It's not news what the construction of Toronto's newest subway has done to Little Jamaica.
The Eglinton West neighbourhood that has historically been the landing ground for diasporas from all over the Greater and Lesser Antilles — Jamaican immigrants first — has basically been decapitated by the Eglinton LRT.
Artery-clogging traffic and clouds of dust coating businesses in layers of dirt: these are just a few side effects of the work being done on Line 5's Oakwood subway station, which has been in the making since 2014.
It's enough to deter even the most faithful non-locals from this strip between Oakwood and Marlee Avenue. What was once a five-minute rush hour drive from Oakwood to the Allen has now become a 30-minute affair.
And while the incoming subway promises a future of accessibility with a new station right in the heart of Little Jamaica, the question is whether or not the current businesses there will survive that long. The LRT will be finished in 2021, if we're lucky.
Randy's will likely continue to stay afloat after nearly 40 years of packing up some of the best patties you'll find in Toronto, and the scent of barbecued jerk wafting from the drums at Rap's and Spence's Bakery might continue to entice pedestrians when they fire up daily at 6 p.m.
Judy's Island maintains its status as a favourite for curry goat, and the killer ackee and saltfish from Entertainment Kitchen's bar is supplemented by the fact they throw proper yaad parties reminiscent of home.
But other stores like beauty mainstays Monica's Beauty Salon (which has been open for decades) and Just Incredible Hair (since 1990) are barely getting by.
With items like wigs and gels for Black hair failing to entice a local demographic that's quickly changing, these stores and the handful of barber shops like The Barbers of Eglinton are mostly running off of community connections alone.
On top of all this, it's been argued the most significant casualty of gentrification in the area has been Little Jamaica's reggae and Rasta scene.
Once an area where the likes of Dennis Brown and Gregory Isaac would visit to promote 45s and LPs with flyers, this strip of mostly Jamaican-owned businesses has been broken up and cordoned off by concrete blockades which have visibly crippled a number of stores.
Natty B's TreaJah Isle is one of the last bastions for the reggae community in Toronto, but even still, the quarter-century old store sells reggae vinyls while acting as a recording studio, juice bar, and Rasta accessories shop to keep up with rent.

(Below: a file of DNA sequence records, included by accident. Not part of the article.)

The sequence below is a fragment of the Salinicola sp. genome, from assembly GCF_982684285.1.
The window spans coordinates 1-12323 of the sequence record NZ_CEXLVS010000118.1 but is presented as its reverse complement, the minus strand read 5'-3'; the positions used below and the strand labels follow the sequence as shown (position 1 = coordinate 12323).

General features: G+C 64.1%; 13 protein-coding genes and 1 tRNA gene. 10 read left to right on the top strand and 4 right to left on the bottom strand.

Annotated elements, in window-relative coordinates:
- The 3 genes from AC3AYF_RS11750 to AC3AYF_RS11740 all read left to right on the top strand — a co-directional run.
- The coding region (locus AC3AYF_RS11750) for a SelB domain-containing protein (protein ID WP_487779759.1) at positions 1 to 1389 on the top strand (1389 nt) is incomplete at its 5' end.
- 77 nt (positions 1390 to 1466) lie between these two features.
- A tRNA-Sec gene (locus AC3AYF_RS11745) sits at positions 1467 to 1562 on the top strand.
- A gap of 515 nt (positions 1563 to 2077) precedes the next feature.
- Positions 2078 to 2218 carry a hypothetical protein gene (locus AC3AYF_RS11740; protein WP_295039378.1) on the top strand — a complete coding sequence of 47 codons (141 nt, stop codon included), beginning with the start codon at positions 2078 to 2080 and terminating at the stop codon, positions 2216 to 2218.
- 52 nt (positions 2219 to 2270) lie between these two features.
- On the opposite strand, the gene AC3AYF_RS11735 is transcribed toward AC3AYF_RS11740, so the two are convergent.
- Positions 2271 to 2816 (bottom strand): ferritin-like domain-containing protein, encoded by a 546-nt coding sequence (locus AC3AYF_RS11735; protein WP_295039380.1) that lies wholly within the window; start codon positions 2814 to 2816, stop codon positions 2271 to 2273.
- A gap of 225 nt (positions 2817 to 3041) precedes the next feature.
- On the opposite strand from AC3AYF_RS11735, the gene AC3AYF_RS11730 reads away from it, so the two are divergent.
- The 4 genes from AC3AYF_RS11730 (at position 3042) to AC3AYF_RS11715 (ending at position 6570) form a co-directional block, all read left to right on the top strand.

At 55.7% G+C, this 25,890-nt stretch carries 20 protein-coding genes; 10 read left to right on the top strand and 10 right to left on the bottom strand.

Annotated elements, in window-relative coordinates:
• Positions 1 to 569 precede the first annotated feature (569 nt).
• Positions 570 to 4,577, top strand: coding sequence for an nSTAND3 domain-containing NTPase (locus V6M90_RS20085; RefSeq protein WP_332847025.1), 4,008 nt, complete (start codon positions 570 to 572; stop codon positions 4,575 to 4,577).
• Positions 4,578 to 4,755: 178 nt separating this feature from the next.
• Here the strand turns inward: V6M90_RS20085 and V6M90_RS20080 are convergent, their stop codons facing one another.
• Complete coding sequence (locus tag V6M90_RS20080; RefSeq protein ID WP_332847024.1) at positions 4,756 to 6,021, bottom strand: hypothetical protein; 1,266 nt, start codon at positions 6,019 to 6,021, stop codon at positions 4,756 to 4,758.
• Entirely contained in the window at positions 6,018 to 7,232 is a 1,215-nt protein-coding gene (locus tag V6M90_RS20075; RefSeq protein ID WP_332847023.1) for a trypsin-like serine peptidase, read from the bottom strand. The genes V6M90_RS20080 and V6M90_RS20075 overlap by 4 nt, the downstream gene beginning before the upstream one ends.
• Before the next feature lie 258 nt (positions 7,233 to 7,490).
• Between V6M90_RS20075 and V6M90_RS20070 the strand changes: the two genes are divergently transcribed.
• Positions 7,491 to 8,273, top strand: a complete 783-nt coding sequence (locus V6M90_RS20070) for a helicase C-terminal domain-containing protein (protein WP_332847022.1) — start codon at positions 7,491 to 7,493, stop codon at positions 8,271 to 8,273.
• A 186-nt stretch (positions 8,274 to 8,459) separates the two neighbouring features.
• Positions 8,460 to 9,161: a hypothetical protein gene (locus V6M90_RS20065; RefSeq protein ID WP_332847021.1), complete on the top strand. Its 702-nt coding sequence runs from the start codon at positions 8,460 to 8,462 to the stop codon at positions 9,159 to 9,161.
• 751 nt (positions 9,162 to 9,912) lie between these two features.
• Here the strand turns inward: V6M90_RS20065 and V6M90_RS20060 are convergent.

Just a bit further west, the shopkeeper at the clothing store Rasta Flex Michael says, "Nothing's moving, nothing's selling."
Wrapping up mangos in paper and discarding the bruised ones, Michael has just started selling fruit on Eglinton, mostly on Fridays and Saturdays to make ends meet.
"I don't know what will become of the Jamaican people here, most people have run away."
"[We] can barely pay our rent, they should know that," he says, referring to the developers responsible for the gates which have all but completely concealed Rasta Flex from plain view.
"There's no parking, if [customers] come here they get a ticket."
These days, the only way to dodge a fine in Little Jamaica is to either park on a residential street or at the 1529 Eglinton Green P, where you'll find the faces of Bob and Haile alongside local legends like Pluggy and Bernie Pitters leading into Reggae Lane.
Designated in 2015, this small street running behind the main drag of Little Jamaica was designated Reggae Lane as part of the city's Laneway Project. It was the first and only move by the City of Toronto to solidify the area as the significant ethnic enclave that it is today.
But most community members seem to agree that the naming of Reggae Lane, while a nice idea, fell short on its promise to promote the neighbourhood.
Founder of the online reggae platform Canadian Reggae World Julian King calls Reggae Lane an act of "tokenism" – a gesture to placate the community without giving it real legs to stand on.
"I still think Reggae Lane is a beautiful entity," he says. "But the city needs to invest in the businesses that are still here."
King says that while endeavours like Toronto Symphony Orchestra's Canada Mosaic program (dedicated to "Canada's diverse musical landscape") receive federal funding ($7.5 millions-worth), the reggae scene – with a long and rich history in Toronto – gets nothing.
And though the mural by artist Adrian Hayles is monumental in its own right, Reggae Lane itself is no destination. There are no back patios along this stretch, no musical events or guest reggae performances held in the lot, just empty bottles, trash, and illicit activity.
"You have a gold mine in front of you," says King. "When Reggae Lane is treated correctly, it will become a true tourist attraction."
Walking around Eglinton, it's clear to see that Little Jamaica is fighting the good fight. With all the abandoned storefronts, there's only hope that maybe the city will eventually manage to scrounge up the funding to bolster the area.
But even if they do, it'll likely be after the condos go up, the subway is complete, and the original businesses which have stood there for decades have come down. Oakwood Station will service a whole other community, and Reggae Lane will still just be a mural on the wall.
by Tanya Mok via blogTO
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